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Re: Secret Proposal Leaked To Construct Elevated Rail Line!!

Postby pakenhamtrain » Sun Jan 24, 2016 10:31 pm

Alex on the Bus wrote: Mile Creek bridge (the creek being 27 metres ASL)

Mile Creek bridge is going to be a funny one. The actual creek is in a pipe under the concrete drainage channel.
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Re: the Monorail myth

Postby Roderick Smith » Mon Jan 25, 2016 12:00 pm

1950s cartoons did brilliantly with monorail scifi: the world believes in the myth, not the reality. They are slow and low capacity, and not one has the capacity of a Melbourne suburban train. Most have the carrying capacity of a tram. Most are below 65 km/h: Tokyo Haneda (Japan) and Chongqing (China) are 65, perhaps 80. Those which aren't 'fairground' style have visually-intrusive supporting beams.
I have a photo up earlier in this thread. The letter writer hasn't allowed for VLine or freight.

160123Sa Melbourne (Vic.) 'Herald Sun': Monorail letter.

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Re: Secret Proposal Leaked To Construct Elevated Rail Line!!

Postby willister » Wed Jan 27, 2016 3:49 pm

Does anyone know what Liberal would have done with the level crossing removals themselves? It seems to me that they were less ambitious with the Clayton removal projected to be done by 2019. At the time the Napthine government was in, traders were happy but the council thought it was too slow....was this a way to speed things up?

Living in Clayton, it affects me directly being about 800m from the station. It all depends on how the designs will look, initially I was a bit hesitant about the idea of elevated rail, but after seeing some overseas designs and one in Adelaide it doesn't seem too bad. The only concern though is I've not seen a similar design as most overseas type designs is nothing similar to Melbourne's...

Does anyone have a clue as to how this will integrate with the current underground Springvale station? The only elevated rail I have seen is overseas in Taiwan, where I once visited. There were no businesses beneath the tracks, only a green sort of area and a pathway, looking directly up you do see the concrete grey ugliness, but the same could be said for underground stations. Ideally everything would be tunneled with the space above used for commercial/other purposes, but that idea it out the door due to costs.

I somehow can't fathom as to how this will not turn into a rollercoaster as I can pretty much bet this won't be a straight all elevated or all underground decision....especially for stations near Springvale such as Clayton...
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Re: Secret Proposal Leaked To Construct Elevated Rail Line!!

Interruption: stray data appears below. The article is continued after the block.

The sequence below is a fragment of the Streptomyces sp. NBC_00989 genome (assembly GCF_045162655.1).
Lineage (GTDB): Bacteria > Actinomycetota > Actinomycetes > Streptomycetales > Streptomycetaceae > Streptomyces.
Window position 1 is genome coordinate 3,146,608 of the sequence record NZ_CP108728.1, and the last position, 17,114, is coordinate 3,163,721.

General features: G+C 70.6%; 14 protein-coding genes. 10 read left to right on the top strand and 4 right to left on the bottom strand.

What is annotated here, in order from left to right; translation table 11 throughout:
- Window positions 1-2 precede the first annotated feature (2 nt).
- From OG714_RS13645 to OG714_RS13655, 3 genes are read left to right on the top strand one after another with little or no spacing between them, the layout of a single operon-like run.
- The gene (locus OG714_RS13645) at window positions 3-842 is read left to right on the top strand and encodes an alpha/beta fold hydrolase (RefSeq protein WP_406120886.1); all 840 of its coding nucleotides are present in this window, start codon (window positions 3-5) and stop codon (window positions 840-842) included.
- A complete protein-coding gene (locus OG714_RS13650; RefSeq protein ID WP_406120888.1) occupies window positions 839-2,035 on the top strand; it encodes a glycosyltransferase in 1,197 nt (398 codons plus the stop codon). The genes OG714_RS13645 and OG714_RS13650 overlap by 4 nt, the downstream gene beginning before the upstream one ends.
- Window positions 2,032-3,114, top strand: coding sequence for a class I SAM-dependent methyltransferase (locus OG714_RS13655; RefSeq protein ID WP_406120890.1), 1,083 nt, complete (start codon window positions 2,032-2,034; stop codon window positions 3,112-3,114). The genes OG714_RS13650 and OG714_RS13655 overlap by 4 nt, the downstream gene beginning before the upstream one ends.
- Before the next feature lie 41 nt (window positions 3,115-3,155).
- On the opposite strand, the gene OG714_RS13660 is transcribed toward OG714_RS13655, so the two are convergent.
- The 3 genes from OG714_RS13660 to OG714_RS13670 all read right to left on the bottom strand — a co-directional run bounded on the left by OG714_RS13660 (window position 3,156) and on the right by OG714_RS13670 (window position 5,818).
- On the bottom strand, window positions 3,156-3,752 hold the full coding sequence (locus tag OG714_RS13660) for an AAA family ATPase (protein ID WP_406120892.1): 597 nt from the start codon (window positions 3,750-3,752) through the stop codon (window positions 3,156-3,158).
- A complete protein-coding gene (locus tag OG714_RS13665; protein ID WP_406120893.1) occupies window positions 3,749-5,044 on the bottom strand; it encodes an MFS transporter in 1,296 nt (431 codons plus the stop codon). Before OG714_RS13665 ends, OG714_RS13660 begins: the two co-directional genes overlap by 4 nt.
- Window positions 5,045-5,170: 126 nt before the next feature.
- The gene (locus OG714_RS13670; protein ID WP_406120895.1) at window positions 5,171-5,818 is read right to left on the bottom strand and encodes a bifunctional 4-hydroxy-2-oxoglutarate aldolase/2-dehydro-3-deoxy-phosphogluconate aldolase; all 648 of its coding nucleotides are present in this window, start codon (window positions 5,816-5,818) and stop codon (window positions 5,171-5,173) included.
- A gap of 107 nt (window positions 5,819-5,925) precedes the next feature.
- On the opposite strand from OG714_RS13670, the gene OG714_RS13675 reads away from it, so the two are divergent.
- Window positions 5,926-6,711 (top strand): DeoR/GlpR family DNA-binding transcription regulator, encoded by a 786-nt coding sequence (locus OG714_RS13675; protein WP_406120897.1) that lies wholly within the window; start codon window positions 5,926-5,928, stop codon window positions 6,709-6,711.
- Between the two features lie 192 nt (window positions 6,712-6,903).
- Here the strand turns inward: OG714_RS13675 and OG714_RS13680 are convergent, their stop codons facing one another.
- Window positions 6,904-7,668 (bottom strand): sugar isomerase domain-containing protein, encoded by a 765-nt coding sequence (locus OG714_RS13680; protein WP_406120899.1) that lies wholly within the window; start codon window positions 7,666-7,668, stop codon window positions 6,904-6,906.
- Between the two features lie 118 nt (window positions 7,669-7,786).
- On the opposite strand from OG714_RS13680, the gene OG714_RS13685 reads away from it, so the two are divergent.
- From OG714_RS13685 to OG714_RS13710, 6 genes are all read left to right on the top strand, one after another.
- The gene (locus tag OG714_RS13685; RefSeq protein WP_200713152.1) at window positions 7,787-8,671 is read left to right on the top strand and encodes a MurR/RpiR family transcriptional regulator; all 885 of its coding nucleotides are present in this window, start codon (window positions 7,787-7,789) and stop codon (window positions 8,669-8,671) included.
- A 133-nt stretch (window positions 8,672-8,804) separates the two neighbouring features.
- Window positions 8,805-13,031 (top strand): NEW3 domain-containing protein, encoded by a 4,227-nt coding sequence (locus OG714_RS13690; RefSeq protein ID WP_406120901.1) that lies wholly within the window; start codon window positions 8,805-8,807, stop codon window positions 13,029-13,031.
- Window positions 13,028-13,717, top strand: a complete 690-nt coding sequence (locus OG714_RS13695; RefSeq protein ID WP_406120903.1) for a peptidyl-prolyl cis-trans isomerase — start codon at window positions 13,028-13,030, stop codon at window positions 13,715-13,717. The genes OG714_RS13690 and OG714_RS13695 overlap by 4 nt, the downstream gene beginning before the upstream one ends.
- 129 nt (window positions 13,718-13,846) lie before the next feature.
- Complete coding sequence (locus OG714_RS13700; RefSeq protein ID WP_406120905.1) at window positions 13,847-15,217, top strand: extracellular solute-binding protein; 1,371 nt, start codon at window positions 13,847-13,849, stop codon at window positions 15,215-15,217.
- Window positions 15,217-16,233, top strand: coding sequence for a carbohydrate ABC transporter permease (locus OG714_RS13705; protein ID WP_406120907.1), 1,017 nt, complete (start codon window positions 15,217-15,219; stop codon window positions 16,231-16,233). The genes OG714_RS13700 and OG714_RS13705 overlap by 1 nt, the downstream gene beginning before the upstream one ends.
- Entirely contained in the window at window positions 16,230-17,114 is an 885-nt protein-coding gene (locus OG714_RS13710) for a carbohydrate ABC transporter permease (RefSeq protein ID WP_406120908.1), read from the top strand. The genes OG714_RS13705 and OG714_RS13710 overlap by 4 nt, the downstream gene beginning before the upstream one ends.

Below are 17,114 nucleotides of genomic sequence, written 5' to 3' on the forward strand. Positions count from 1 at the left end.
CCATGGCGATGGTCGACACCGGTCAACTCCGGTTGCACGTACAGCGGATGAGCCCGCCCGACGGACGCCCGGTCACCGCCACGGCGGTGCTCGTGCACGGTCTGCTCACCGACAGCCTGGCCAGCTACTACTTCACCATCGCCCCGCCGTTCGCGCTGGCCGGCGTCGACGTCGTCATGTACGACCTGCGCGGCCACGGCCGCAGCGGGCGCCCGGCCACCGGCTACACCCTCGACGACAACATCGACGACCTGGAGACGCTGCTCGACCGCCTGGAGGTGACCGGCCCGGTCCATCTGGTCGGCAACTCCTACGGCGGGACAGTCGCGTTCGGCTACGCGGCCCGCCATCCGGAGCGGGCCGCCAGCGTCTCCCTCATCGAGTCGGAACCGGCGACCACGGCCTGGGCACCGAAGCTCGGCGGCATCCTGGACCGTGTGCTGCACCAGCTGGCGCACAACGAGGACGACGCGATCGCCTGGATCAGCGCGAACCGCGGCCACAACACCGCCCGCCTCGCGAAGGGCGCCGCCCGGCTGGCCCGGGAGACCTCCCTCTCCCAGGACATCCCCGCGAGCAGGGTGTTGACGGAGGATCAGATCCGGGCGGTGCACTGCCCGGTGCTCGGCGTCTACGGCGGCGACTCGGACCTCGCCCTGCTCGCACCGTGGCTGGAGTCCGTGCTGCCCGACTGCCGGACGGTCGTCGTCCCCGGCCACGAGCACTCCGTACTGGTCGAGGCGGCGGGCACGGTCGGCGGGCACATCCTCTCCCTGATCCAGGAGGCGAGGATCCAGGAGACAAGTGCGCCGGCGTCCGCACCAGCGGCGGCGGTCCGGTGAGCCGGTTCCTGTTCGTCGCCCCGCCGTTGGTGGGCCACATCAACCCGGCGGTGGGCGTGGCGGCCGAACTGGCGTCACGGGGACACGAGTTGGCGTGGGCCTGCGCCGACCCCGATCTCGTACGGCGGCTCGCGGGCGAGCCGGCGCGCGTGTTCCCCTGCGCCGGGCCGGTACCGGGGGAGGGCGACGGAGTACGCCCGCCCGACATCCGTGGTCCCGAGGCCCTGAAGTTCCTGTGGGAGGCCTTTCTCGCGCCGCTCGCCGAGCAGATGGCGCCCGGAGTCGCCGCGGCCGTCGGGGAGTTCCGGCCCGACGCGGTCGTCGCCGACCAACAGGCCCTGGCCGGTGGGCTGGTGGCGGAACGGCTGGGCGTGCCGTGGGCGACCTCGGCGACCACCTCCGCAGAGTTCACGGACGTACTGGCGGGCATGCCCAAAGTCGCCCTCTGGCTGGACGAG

Postby V981 » Fri Jan 29, 2016 7:57 pm

This issue is set to potentially become a political firestorm for the Andrews government, with rumours circulating that a "skyrail" option has already been signed off on by the government between Clayton and Dandenong. There are murmurs that a prominent media organization is set to expose this next week sometime.

If this is the case, it is sure to cause alot of controversy on the back of a lack of public consultation. Very much a case of watch this space. :shock:
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Re: Secret Proposal Leaked To Construct Elevated Rail Line!!

Postby tranzitjim » Tue Feb 02, 2016 10:52 am

V981 wrote:This issue is set to potentially become a political firestorm for the Andrews government, with rumours circulating that a "skyrail" option has already been signed off on by the government between Clayton and Dandenong. There are murmurs that a prominent media organization is set to expose this next week sometime.

If this is the case, it is sure to cause alot of controversy on the back of a lack of public consultation. Very much a case of watch this space. :shock:


I did hear the same rumor.

I hope that means we get the project done quickly. We need to get it done before the next state election so the Libs if they get in, can not cancel it.
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Re: Secret Proposal Leaked To Construct Elevated Rail Line!!

Postby Heihachi_73 » Tue Feb 02, 2016 8:26 pm

willister wrote:Does anyone know what Liberal would have done with the level crossing removals themselves?

Closed the railway line at Richmond and put in a tollway. :lol:
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Re: Secret Proposal Leaked To Construct Elevated Rail Line!!

Postby BroadGauge » Tue Feb 02, 2016 10:25 pm

V981 wrote:This issue is set to potentially become a political firestorm for the Andrews government, with rumours circulating that a "skyrail" option has already been signed off on by the government between Clayton and Dandenong. There are murmurs that a prominent media organization is set to expose this next week sometime.

What's the very worst that could happen, the ALP's hold on one of the local electorates will decrease from their current 65.8% margin to 65.0% at the next election?

The majority of people wouldn't care about what it looks like anyway, they'd be happy to accept the benefits of the project. And at the end of the day everybody still votes for the ALP anyway so it really wouldn't matter if the government decommissioned the sewerage system in these suburbs, people would still vote for them.

And who knows, the actual "skyrail" viaducts themselves, if done right, could become the most architecturally beautiful structures standing within the suburbs in question, perhaps even creating the area's only tourist destination :twisted: